Student Death as a Result of Diet Pills Sends Grave Message About Substances Purchased Online

Parry was lucid when she arrived at the hospital, but doctors were unable to reverse the effects of the pills

Photo Sasabune Omakase Modified: Flickr/erin/CC 4.0

DNP is commonly sold online as a weight loss aid, but has a history of grave side effects, including several deaths. 

The death of a 21-year-old student earlier this month, who became ill after ingesting what she believed to be diet pills, has prompted authorities to issue a warning about the inherent dangers of purchasing substances online.

According to The Associated Foreign Press, Eloise Parry, a student at Glyndwr University in the U.K., died in the hospital after she took tablets containing dinitrophenol (DNP), a highly toxic industrial chemical that speeds up metabolism.

DNP is commonly sold on the internet as a “slimming agent,” and has been connected with “an unacceptably high rate of significant adverse effects,” according to a 2011 study. Parry’s mother told the AFP that she believes her daughter took eight pills, not knowing that just two of the pills could kill her.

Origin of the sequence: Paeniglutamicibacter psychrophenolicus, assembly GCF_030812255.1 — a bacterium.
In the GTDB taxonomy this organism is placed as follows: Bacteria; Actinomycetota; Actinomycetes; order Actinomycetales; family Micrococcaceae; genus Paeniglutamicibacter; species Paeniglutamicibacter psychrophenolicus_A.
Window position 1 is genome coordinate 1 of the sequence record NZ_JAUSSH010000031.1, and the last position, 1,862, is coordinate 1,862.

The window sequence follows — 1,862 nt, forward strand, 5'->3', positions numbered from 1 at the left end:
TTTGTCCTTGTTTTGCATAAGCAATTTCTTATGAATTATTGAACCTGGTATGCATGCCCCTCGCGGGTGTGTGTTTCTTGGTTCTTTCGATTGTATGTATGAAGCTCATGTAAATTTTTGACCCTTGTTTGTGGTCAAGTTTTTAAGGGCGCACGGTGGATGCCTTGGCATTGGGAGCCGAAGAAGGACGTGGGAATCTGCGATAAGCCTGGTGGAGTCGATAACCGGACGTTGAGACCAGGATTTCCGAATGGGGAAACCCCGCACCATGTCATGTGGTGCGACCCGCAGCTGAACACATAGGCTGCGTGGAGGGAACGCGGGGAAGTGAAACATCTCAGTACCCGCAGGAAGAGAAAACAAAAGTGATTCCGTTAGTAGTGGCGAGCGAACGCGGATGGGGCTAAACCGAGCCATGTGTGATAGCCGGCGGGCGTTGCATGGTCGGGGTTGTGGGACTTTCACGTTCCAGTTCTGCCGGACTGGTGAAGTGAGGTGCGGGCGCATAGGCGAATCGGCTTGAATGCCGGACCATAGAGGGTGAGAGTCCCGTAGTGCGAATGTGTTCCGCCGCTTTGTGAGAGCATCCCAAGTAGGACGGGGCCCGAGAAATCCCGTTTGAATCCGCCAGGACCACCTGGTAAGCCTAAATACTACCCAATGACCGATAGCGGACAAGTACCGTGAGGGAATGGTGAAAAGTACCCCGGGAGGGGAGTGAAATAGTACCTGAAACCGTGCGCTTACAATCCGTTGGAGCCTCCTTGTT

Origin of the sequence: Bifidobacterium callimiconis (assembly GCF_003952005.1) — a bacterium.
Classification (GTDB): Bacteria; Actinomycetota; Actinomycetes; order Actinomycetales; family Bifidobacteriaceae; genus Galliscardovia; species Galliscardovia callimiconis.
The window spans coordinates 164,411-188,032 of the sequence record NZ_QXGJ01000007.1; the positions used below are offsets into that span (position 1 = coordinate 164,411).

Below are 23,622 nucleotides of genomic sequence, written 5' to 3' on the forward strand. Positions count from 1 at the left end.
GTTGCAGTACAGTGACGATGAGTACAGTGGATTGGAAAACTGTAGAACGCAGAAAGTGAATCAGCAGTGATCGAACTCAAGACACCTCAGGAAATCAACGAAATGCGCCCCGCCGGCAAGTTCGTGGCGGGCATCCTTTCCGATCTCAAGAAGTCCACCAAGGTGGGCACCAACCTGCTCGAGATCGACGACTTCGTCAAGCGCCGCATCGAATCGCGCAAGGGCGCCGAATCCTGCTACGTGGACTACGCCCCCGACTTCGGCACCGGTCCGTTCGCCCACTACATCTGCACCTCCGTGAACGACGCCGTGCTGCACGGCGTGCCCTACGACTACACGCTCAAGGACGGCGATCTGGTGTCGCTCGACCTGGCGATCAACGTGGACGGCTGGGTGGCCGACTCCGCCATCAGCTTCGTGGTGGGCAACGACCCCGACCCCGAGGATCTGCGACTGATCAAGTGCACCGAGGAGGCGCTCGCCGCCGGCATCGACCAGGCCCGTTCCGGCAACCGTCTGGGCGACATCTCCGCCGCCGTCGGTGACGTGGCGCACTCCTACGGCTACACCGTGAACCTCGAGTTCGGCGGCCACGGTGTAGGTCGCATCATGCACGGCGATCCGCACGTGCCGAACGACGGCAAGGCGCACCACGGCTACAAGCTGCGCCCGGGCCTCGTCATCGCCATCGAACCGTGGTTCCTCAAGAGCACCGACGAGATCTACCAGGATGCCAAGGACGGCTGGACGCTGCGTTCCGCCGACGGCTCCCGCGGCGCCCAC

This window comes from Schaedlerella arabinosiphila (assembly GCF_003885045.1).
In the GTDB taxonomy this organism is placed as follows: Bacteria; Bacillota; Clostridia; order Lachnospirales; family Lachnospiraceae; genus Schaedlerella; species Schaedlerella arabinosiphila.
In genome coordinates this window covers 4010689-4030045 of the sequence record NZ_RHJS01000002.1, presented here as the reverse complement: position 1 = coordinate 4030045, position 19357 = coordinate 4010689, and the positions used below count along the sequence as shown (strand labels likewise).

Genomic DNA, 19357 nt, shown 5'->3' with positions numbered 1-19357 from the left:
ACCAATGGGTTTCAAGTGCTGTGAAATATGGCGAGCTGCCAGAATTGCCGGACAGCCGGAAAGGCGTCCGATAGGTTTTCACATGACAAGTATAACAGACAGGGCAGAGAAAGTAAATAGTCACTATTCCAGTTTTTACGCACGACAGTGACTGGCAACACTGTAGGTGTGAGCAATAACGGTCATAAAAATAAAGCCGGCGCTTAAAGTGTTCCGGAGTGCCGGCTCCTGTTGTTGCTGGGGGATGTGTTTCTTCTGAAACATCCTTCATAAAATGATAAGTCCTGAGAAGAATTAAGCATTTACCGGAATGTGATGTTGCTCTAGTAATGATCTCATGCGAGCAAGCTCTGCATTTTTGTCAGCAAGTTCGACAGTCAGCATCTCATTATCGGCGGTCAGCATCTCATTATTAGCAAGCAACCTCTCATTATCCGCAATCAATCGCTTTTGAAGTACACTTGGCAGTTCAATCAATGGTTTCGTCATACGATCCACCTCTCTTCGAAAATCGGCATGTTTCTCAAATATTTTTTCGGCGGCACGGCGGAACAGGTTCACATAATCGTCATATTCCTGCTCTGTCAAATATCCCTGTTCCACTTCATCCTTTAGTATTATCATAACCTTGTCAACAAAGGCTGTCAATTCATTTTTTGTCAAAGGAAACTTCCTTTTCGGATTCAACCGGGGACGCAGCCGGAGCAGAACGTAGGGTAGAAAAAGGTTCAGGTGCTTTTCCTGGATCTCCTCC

“When she started to feel unwell, she drove herself to hospital and walked into A&E (Accident and Emergency),” Parry’s mother explained in a statement released by police. “She explained what she had taken and there was no great panic as she was still completely lucid and with it. That all changed when the toxicity report came back and it was clear how dire her situation was.”

Hospital staff were unable to do anything for Parry, as there is no way to remove dinitrophenol from the system once ingested. An investigation is underway to find the origin of the pills.

“We are undoubtedly concerned over the origin and sale of these pills and are working with partner agencies to establish where they were bought from and how they were advertised,” chief inspector Jennifer Mattinson said in a statement. 

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